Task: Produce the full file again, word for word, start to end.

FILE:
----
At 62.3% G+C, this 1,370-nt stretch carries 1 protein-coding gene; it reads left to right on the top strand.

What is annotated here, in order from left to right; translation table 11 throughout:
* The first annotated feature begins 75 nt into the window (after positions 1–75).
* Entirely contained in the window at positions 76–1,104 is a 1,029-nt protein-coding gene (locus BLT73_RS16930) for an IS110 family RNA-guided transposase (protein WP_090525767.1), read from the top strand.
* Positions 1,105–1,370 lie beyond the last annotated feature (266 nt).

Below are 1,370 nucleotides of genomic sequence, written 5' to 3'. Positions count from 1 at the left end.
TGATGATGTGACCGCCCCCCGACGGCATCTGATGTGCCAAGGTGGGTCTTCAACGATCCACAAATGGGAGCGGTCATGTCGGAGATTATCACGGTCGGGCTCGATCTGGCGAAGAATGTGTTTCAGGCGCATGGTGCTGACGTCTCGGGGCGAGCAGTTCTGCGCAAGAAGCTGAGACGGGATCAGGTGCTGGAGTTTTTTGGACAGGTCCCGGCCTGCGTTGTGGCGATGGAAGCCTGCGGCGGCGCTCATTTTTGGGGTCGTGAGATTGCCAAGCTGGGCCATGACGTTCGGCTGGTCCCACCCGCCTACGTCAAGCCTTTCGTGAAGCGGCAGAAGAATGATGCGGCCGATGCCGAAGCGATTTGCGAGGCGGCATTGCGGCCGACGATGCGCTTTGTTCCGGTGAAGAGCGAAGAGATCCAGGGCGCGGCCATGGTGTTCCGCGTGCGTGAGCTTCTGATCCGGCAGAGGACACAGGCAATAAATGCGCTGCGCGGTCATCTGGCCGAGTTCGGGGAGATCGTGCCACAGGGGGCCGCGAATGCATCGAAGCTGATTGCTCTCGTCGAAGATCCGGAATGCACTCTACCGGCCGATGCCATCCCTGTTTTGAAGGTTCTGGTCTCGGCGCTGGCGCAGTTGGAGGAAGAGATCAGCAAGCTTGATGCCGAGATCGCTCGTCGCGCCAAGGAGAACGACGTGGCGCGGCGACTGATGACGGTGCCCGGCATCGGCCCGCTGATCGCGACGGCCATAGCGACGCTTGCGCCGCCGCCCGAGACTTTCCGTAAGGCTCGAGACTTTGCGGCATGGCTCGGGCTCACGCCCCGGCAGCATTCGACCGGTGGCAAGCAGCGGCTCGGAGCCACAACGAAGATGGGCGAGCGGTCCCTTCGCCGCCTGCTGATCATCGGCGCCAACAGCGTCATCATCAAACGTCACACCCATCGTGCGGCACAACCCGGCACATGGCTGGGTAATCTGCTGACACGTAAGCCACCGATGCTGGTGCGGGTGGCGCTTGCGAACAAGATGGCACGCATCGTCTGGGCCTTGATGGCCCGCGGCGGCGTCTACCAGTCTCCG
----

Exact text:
At 62.3% G+C, this 1,370-nt stretch carries 1 protein-coding gene; it reads left to right on the top strand.

What is annotated here, in order from left to right; translation table 11 throughout:
* The first annotated feature begins 75 nt into the window (after positions 1–75).
* Entirely contained in the window at positions 76–1,104 is a 1,029-nt protein-coding gene (locus BLT73_RS16930) for an IS110 family RNA-guided transposase (protein WP_090525767.1), read from the top strand.
* Positions 1,105–1,370 lie beyond the last annotated feature (266 nt).

Below are 1,370 nucleotides of genomic sequence, written 5' to 3'. Positions count from 1 at the left end.
TGATGATGTGACCGCCCCCCGACGGCATCTGATGTGCCAAGGTGGGTCTTCAACGATCCACAAATGGGAGCGGTCATGTCGGAGATTATCACGGTCGGGCTCGATCTGGCGAAGAATGTGTTTCAGGCGCATGGTGCTGACGTCTCGGGGCGAGCAGTTCTGCGCAAGAAGCTGAGACGGGATCAGGTGCTGGAGTTTTTTGGACAGGTCCCGGCCTGCGTTGTGGCGATGGAAGCCTGCGGCGGCGCTCATTTTTGGGGTCGTGAGATTGCCAAGCTGGGCCATGACGTTCGGCTGGTCCCACCCGCCTACGTCAAGCCTTTCGTGAAGCGGCAGAAGAATGATGCGGCCGATGCCGAAGCGATTTGCGAGGCGGCATTGCGGCCGACGATGCGCTTTGTTCCGGTGAAGAGCGAAGAGATCCAGGGCGCGGCCATGGTGTTCCGCGTGCGTGAGCTTCTGATCCGGCAGAGGACACAGGCAATAAATGCGCTGCGCGGTCATCTGGCCGAGTTCGGGGAGATCGTGCCACAGGGGGCCGCGAATGCATCGAAGCTGATTGCTCTCGTCGAAGATCCGGAATGCACTCTACCGGCCGATGCCATCCCTGTTTTGAAGGTTCTGGTCTCGGCGCTGGCGCAGTTGGAGGAAGAGATCAGCAAGCTTGATGCCGAGATCGCTCGTCGCGCCAAGGAGAACGACGTGGCGCGGCGACTGATGACGGTGCCCGGCATCGGCCCGCTGATCGCGACGGCCATAGCGACGCTTGCGCCGCCGCCCGAGACTTTCCGTAAGGCTCGAGACTTTGCGGCATGGCTCGGGCTCACGCCCCGGCAGCATTCGACCGGTGGCAAGCAGCGGCTCGGAGCCACAACGAAGATGGGCGAGCGGTCCCTTCGCCGCCTGCTGATCATCGGCGCCAACAGCGTCATCATCAAACGTCACACCCATCGTGCGGCACAACCCGGCACATGGCTGGGTAATCTGCTGACACGTAAGCCACCGATGCTGGTGCGGGTGGCGCTTGCGAACAAGATGGCACGCATCGTCTGGGCCTTGATGGCCCGCGGCGGCGTCTACCAGTCTCCG